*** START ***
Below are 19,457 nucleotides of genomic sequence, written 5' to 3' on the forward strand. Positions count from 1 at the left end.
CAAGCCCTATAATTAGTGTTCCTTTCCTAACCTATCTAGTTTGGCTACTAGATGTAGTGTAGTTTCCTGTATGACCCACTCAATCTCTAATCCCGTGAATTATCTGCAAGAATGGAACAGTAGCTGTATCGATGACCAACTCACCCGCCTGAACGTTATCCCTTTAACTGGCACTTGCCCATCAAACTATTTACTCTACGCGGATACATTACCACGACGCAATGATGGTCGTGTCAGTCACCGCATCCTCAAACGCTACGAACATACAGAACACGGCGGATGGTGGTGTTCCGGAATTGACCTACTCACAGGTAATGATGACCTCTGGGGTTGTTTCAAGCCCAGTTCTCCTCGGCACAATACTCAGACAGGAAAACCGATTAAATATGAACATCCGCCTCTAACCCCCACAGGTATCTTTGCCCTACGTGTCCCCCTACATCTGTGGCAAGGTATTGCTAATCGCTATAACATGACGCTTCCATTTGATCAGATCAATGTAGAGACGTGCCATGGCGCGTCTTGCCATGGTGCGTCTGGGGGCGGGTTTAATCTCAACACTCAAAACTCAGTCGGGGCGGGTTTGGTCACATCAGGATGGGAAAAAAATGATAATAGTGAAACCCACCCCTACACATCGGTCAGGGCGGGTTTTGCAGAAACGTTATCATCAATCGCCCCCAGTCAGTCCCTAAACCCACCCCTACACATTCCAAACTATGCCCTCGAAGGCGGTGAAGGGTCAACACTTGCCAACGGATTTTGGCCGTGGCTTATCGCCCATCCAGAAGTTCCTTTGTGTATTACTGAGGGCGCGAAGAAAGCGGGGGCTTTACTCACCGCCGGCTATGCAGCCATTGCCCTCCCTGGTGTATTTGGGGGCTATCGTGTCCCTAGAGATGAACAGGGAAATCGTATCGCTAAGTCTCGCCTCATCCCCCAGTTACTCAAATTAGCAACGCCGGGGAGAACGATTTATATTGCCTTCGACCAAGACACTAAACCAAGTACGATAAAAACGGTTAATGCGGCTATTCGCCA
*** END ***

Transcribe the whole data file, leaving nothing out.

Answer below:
Below are 19,457 nucleotides of genomic sequence, written 5' to 3' on the forward strand. Positions count from 1 at the left end.
CAAGCCCTATAATTAGTGTTCCTTTCCTAACCTATCTAGTTTGGCTACTAGATGTAGTGTAGTTTCCTGTATGACCCACTCAATCTCTAATCCCGTGAATTATCTGCAAGAATGGAACAGTAGCTGTATCGATGACCAACTCACCCGCCTGAACGTTATCCCTTTAACTGGCACTTGCCCATCAAACTATTTACTCTACGCGGATACATTACCACGACGCAATGATGGTCGTGTCAGTCACCGCATCCTCAAACGCTACGAACATACAGAACACGGCGGATGGTGGTGTTCCGGAATTGACCTACTCACAGGTAATGATGACCTCTGGGGTTGTTTCAAGCCCAGTTCTCCTCGGCACAATACTCAGACAGGAAAACCGATTAAATATGAACATCCGCCTCTAACCCCCACAGGTATCTTTGCCCTACGTGTCCCCCTACATCTGTGGCAAGGTATTGCTAATCGCTATAACATGACGCTTCCATTTGATCAGATCAATGTAGAGACGTGCCATGGCGCGTCTTGCCATGGTGCGTCTGGGGGCGGGTTTAATCTCAACACTCAAAACTCAGTCGGGGCGGGTTTGGTCACATCAGGATGGGAAAAAAATGATAATAGTGAAACCCACCCCTACACATCGGTCAGGGCGGGTTTTGCAGAAACGTTATCATCAATCGCCCCCAGTCAGTCCCTAAACCCACCCCTACACATTCCAAACTATGCCCTCGAAGGCGGTGAAGGGTCAACACTTGCCAACGGATTTTGGCCGTGGCTTATCGCCCATCCAGAAGTTCCTTTGTGTATTACTGAGGGCGCGAAGAAAGCGGGGGCTTTACTCACCGCCGGCTATGCAGCCATTGCCCTCCCTGGTGTATTTGGGGGCTATCGTGTCCCTAGAGATGAACAGGGAAATCGTATCGCTAAGTCTCGCCTCATCCCCCAGTTACTCAAATTAGCAACGCCGGGGAGAACGATTTATATTGCCTTCGACCAAGACACTAAACCAAGTACGATAAAAACGGTTAATGCGGCTATTCGCCA